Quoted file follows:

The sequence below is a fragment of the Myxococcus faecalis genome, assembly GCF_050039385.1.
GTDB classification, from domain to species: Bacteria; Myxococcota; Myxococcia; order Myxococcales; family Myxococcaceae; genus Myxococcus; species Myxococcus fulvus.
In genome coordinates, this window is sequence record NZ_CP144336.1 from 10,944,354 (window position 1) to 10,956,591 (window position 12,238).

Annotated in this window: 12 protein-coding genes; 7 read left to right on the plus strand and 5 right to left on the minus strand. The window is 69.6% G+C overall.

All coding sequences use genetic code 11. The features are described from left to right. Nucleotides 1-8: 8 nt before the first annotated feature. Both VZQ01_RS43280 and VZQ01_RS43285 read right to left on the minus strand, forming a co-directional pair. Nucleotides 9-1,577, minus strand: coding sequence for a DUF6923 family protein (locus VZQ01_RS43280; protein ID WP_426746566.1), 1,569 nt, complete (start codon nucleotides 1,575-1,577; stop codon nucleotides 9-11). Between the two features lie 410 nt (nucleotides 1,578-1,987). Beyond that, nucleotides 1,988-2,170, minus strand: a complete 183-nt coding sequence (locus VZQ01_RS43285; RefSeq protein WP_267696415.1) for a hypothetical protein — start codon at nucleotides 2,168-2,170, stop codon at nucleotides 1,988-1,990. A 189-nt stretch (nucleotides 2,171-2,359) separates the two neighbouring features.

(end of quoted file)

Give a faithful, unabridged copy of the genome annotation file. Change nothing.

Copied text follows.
The sequence below is a fragment of the Myxococcus faecalis genome, assembly GCF_050039385.1.
GTDB classification, from domain to species: Bacteria; Myxococcota; Myxococcia; order Myxococcales; family Myxococcaceae; genus Myxococcus; species Myxococcus fulvus.
In genome coordinates, this window is sequence record NZ_CP144336.1 from 10,944,354 (window position 1) to 10,956,591 (window position 12,238).

Annotated in this window: 12 protein-coding genes; 7 read left to right on the plus strand and 5 right to left on the minus strand. The window is 69.6% G+C overall.

All coding sequences use genetic code 11. The features are described from left to right. Nucleotides 1-8: 8 nt before the first annotated feature. Both VZQ01_RS43280 and VZQ01_RS43285 read right to left on the minus strand, forming a co-directional pair. Nucleotides 9-1,577, minus strand: coding sequence for a DUF6923 family protein (locus VZQ01_RS43280; protein ID WP_426746566.1), 1,569 nt, complete (start codon nucleotides 1,575-1,577; stop codon nucleotides 9-11). Between the two features lie 410 nt (nucleotides 1,578-1,987). Beyond that, nucleotides 1,988-2,170, minus strand: a complete 183-nt coding sequence (locus VZQ01_RS43285; RefSeq protein WP_267696415.1) for a hypothetical protein — start codon at nucleotides 2,168-2,170, stop codon at nucleotides 1,988-1,990. A 189-nt stretch (nucleotides 2,171-2,359) separates the two neighbouring features.